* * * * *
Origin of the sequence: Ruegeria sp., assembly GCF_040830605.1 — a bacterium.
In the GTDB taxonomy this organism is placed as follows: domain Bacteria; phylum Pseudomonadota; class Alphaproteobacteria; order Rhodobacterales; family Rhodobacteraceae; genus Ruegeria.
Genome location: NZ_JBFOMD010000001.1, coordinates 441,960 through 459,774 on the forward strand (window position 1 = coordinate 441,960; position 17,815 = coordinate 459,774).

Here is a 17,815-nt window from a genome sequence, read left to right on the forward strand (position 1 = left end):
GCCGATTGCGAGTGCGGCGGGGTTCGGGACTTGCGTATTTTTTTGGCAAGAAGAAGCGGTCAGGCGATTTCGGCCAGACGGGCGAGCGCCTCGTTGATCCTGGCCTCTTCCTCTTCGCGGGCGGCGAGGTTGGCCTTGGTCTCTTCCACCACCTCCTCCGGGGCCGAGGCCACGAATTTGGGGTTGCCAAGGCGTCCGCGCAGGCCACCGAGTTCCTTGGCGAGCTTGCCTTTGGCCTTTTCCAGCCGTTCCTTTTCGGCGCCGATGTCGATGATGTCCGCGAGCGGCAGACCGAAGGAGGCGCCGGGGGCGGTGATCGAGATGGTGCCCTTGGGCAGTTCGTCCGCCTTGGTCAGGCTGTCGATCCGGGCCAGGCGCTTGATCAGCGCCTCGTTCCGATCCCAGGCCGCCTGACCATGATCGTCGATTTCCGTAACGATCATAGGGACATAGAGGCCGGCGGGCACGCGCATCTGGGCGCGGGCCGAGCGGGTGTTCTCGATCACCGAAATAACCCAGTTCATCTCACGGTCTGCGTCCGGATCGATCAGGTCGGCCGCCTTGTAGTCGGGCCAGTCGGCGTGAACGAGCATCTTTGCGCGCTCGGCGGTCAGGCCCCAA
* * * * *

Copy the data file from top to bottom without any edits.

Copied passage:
Origin of the sequence: Ruegeria sp., assembly GCF_040830605.1 — a bacterium.
In the GTDB taxonomy this organism is placed as follows: domain Bacteria; phylum Pseudomonadota; class Alphaproteobacteria; order Rhodobacterales; family Rhodobacteraceae; genus Ruegeria.
Genome location: NZ_JBFOMD010000001.1, coordinates 441,960 through 459,774 on the forward strand (window position 1 = coordinate 441,960; position 17,815 = coordinate 459,774).

Here is a 17,815-nt window from a genome sequence, read left to right on the forward strand (position 1 = left end):
GCCGATTGCGAGTGCGGCGGGGTTCGGGACTTGCGTATTTTTTTGGCAAGAAGAAGCGGTCAGGCGATTTCGGCCAGACGGGCGAGCGCCTCGTTGATCCTGGCCTCTTCCTCTTCGCGGGCGGCGAGGTTGGCCTTGGTCTCTTCCACCACCTCCTCCGGGGCCGAGGCCACGAATTTGGGGTTGCCAAGGCGTCCGCGCAGGCCACCGAGTTCCTTGGCGAGCTTGCCTTTGGCCTTTTCCAGCCGTTCCTTTTCGGCGCCGATGTCGATGATGTCCGCGAGCGGCAGACCGAAGGAGGCGCCGGGGGCGGTGATCGAGATGGTGCCCTTGGGCAGTTCGTCCGCCTTGGTCAGGCTGTCGATCCGGGCCAGGCGCTTGATCAGCGCCTCGTTCCGATCCCAGGCCGCCTGACCATGATCGTCGATTTCCGTAACGATCATAGGGACATAGAGGCCGGCGGGCACGCGCATCTGGGCGCGGGCCGAGCGGGTGTTCTCGATCACCGAAATAACCCAGTTCATCTCACGGTCTGCGTCCGGATCGATCAGGTCGGCCGCCTTGTAGTCGGGCCAGTCGGCGTGAACGAGCATCTTTGCGCGCTCGGCGGTCAGGCCCCAA